The first meal after a long prison sentence is an ostensible celebration laced with stress. The food tastes incredible. (Roby gained 60 pounds after his release, desperate to try the Outback Steakhouse Bloomin’ Onion and other fast-casual delicacies he’d seen commercials for on TV.) But ordering — making any choice — can be unnerving. Waiters are intimidating; waitresses, especially pretty ones, can be petrifying. So at Denny’s, Roby started things off, ordering a chocolate milk. Hammock ordered a chocolate milk, too. Then he reconsidered and said: ‘‘I want a milkshake! I’ll just have that!’’ He ordered a Grand Slam. Then he changed it to a Lumberjack Slam. And when the waiter shot back with ‘‘Toast: white, wheat or sourdough?’’ Hammock went stiff momentarily, then answered: ‘‘Toast, I guess.’’


The Chronicle of Social Change’s Lisa Jenkins looks at efforts in California to steer kids away from the juvenile justice system, with a particular focus on the Keeping Kids in School Project and the Victim Offender Reconciliation program (VORP), an important part of the restorative justice efforts in Fresno schools. Here’s a clip:

The 2013 KKIS conference was the first concrete step in changing the tone of the conversation around truancy. At the core of the 2013 conference was a recognition that students need to be physically in school in order to receive the state’s educational services. Being deprived of these services, as inevitably happens when one is chronically absent, has been tied to other problems; research presenters at the conference utilized statewide data showing a direct link between missing school, suspension from school and ultimately dropping out.

Making this link clear to parents, guardians and other stakeholders is the most important part of the work that KKIS is doing, said Gordon Jackson, director of the coordinated student support division in the California Department of Education, in a phone interview.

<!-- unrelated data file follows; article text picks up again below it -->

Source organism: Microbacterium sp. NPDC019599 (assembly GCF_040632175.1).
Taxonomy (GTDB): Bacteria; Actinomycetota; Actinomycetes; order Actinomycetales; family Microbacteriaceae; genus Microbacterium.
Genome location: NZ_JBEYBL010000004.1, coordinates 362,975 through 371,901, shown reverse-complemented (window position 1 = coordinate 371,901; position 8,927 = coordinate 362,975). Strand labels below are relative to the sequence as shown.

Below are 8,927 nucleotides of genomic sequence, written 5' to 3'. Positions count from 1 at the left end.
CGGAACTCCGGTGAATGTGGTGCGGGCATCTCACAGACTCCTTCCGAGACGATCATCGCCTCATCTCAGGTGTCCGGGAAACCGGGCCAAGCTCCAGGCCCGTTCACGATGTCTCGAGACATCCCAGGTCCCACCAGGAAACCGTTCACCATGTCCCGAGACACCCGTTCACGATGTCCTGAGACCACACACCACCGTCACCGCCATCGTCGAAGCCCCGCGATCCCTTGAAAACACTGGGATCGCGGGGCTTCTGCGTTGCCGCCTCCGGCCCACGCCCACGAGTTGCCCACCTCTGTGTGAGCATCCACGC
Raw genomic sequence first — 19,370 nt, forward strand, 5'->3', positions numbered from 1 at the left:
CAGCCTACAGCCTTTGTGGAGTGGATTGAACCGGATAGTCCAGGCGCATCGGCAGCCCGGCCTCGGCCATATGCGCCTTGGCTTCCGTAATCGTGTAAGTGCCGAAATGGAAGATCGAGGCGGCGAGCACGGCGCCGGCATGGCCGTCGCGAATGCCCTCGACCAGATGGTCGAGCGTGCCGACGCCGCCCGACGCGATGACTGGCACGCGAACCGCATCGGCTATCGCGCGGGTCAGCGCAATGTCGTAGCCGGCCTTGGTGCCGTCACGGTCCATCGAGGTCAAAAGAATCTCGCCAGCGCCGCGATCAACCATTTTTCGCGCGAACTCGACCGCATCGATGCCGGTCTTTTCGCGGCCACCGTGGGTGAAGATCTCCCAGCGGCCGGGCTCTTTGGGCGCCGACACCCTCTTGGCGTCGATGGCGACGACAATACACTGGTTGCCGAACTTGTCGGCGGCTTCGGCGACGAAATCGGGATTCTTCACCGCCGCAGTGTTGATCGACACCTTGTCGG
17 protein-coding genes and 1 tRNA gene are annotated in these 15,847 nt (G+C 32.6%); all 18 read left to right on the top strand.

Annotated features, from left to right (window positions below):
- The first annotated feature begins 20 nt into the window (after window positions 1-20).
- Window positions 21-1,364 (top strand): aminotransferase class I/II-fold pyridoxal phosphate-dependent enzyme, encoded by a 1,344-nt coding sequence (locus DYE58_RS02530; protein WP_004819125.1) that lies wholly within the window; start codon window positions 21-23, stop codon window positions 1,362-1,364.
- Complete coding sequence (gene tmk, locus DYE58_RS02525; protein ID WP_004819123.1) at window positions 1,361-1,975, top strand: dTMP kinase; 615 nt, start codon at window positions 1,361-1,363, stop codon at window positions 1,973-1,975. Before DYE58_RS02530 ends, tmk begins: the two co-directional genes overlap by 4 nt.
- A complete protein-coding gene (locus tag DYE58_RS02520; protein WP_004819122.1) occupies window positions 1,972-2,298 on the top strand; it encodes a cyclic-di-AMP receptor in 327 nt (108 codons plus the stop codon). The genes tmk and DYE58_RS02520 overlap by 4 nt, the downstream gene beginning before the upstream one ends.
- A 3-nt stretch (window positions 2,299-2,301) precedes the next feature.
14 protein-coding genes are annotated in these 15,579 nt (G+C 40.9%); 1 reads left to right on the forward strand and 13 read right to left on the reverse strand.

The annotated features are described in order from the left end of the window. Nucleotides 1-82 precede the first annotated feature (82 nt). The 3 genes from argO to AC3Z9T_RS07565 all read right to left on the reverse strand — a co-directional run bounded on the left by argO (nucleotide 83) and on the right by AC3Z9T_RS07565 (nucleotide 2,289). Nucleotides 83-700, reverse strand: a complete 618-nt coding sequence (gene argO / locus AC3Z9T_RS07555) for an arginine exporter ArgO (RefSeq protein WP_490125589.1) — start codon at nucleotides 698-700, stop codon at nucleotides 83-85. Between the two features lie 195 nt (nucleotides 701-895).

“Of course, all across the span of economics or earned income, there is this common thread among parents of wanting good things to happen for their kids,” Jackson said. “There is really a focus on the challenge of catching students early, before they develop truancy patterns, and involving the parents.”

This idea has been taken to heart in Fresno County, where the regional KKIS focus group and other stakeholders are working to improve academic performance of elementary and middle school students in order to prevent their eventual court-system involvement. This means targeting those with complicated home situations, and even creating personalized plans for how students will get to school. There is a particular focus on literacy, as studies have shown that students with strong reading engagement experience less absenteeism.

According to education specialists, one promising solution to this excessive absenteeism (and to numerous other justice questions) is a coordinated system of restorative justice.

Restorative justice programs involve two crucial components: a discussion among those involved with the crime or truancy, and a concrete plan for rectifying the situation. The oldest such program in the state, VORP of the Central Valley, was founded in 1982 by Ron and Roxanne Claasen, but has only relatively recently gained the momentum to become a part of the local juvenile justice vocabulary.